Now that we have installed the Java development kit, we are ready for the next step. In the real world, we must have a build tool to help developers to compile, package, and test the Java applications.

Let's install Maven in the next section.

Installing Maven

Maven is a popular build tool for Java development. Some important open source projects were built using this tool. There are features that facilitate the build process, standardize the project structure, and provide some guidelines for best practices development.

We will install Maven, but the installation step should be executed after the OpenJDK installation.

Open a terminal and execute the following:

sudo apt-get install maven -y

Check the installation using this command:

mvn -version

You should see the following output, although the version may be different for you:

Well done. Now we have Maven installed. Maven has a vibrant community that produces many plugins to help developers with important tasks. There are plugins to execute a unit test and plugins to prepare the project for the release event that can be integrated with SCM software.

We will use the spring boot maven plugin and docker maven plugin. The first converts our application to a JAR file and the second enables us to integrate with Docker Engine to create images, run containers, and much more. In the next few chapters, we will learn how to configure and interact with these plugins.

Installing IDE

The IDE is an important tool to help developers. In this book, we will use the IntelliJ IDEA as an official tool for developing our projects. There are no restrictions for other IDEs because the project will be developed using Maven as a build tool.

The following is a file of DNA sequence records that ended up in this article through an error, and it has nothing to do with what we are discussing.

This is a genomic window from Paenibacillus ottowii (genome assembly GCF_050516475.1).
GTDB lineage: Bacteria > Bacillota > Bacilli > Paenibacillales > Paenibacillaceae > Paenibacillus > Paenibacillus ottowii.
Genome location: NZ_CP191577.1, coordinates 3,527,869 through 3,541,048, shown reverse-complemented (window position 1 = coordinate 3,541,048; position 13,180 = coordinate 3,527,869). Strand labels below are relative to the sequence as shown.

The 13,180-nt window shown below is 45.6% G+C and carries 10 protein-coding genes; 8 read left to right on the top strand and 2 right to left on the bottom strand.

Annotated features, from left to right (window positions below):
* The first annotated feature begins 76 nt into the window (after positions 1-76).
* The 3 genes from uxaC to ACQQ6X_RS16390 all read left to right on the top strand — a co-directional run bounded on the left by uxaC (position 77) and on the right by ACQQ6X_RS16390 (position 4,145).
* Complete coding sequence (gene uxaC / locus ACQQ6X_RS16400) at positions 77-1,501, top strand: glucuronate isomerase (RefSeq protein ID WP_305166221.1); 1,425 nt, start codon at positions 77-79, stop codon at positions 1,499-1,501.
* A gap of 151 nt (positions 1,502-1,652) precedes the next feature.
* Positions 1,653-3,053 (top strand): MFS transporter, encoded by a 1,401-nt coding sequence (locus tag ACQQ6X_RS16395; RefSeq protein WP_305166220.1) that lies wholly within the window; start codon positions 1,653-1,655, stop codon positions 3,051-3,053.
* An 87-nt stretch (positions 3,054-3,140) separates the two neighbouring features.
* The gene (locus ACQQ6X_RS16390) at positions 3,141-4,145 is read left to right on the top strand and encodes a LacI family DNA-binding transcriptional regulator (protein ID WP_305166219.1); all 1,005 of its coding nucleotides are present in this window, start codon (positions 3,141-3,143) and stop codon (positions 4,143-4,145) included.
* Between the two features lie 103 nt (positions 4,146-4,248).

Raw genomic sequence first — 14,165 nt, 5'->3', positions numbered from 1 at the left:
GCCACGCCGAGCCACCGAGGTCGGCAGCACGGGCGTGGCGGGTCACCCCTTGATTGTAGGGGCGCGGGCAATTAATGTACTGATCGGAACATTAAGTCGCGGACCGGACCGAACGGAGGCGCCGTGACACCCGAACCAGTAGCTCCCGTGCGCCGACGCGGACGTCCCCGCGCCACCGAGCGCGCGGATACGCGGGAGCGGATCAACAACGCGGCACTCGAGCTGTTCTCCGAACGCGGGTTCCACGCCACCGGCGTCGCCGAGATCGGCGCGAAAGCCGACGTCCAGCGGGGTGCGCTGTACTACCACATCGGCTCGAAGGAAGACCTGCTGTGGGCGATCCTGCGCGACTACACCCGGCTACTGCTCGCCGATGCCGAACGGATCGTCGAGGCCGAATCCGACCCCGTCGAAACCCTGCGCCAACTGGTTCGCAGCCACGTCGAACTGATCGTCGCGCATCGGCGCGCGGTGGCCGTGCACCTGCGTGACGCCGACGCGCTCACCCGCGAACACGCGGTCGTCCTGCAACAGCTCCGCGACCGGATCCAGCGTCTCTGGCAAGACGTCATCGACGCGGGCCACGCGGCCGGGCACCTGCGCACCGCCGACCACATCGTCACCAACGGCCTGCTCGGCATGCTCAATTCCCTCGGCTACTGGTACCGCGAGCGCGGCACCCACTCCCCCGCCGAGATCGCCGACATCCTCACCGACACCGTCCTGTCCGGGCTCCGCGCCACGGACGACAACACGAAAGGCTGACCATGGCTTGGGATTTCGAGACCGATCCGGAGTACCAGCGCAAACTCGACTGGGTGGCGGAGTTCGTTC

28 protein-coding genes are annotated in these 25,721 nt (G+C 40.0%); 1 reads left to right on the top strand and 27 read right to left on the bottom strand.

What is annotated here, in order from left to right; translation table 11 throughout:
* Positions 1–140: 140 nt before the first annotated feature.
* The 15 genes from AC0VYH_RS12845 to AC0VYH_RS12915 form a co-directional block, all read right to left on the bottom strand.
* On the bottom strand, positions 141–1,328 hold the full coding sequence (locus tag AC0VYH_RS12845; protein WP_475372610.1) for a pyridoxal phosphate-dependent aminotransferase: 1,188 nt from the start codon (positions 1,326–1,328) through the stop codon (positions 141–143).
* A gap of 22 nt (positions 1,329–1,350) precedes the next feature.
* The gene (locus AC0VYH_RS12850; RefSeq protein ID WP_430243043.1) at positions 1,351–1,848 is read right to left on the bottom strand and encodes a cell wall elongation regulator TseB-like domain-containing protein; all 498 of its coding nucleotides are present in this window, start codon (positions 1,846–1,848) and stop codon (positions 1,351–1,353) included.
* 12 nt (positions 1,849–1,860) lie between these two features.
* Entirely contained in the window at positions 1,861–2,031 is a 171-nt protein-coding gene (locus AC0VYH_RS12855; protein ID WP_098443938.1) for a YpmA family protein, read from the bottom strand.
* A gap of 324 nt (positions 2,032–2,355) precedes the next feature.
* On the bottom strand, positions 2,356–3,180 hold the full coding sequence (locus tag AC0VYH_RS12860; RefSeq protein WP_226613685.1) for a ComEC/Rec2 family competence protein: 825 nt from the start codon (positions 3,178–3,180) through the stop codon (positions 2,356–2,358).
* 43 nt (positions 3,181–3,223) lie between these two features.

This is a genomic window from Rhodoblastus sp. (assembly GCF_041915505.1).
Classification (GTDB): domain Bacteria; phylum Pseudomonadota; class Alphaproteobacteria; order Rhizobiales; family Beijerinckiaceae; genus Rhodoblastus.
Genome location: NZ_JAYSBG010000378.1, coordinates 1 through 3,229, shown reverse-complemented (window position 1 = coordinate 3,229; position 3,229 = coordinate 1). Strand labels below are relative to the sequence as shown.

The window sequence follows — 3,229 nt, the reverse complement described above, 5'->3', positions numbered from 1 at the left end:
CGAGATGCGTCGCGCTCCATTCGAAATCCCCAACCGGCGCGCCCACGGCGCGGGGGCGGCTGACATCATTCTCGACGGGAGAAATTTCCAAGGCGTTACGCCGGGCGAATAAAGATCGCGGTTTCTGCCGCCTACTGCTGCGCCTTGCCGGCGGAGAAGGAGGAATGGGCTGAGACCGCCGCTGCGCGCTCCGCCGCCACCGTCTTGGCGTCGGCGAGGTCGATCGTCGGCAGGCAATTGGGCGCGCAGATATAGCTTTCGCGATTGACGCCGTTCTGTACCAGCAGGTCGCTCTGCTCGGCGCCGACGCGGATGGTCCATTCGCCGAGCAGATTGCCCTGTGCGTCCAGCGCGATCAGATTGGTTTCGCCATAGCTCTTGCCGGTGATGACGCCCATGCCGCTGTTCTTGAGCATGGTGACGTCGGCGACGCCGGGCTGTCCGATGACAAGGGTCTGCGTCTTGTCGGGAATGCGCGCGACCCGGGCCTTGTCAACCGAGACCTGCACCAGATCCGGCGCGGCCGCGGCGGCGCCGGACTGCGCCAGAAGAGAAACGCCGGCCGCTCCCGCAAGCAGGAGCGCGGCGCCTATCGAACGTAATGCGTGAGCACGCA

The IDE is a personal choice for developers, and in general, it involves passion; what some people love, other developers hate. Please feel free to use your favorite.

IntelliJ IDEA

IntelliJ IDEA is a JetBrains product. We will use the Community Edition, which is open source and a fantastic tool with which to code Java and Kotlin. The tool offers a fantastic autocomplete feature, and also fully supports Java 8 features.

Go to https://www.jetbrains.com/idea/download/#section=linux and download the Community Edition. We can extract the tar.gz and execute it.

 

Spring Tools Suite

The Spring Tools Suite is based on Eclipse IDE, provided by the Eclipse Foundation, of course. The goal is to provide support for the Spring ecosystem and make the developer's life easier. Interesting features such as Beans Explorer are supported in this tool.

Download the tool at the following link:http://download.springsource.com/release/STS/3.6.4.RELEASE/dist/e4.4/groovy-grails-tool-suite-3.6.4.RELEASE-e4.4.2-linux-gtk-x86_64.tar.gz

Installing Docker

Docker is an open source project that helps people to run and manage containers. For developers, Docker helps in different stages of the development lifecycle.

During the development phase, Docker enables developers to spin up different infrastructure services such as databases and service discoveries like Consul without installation in the current system operational. It helps the developers because developers do not need to install these kinds of systems in the operating system layer. Usually, this task can cause conflicts with the libraries during the installation process and consumes a lot of time.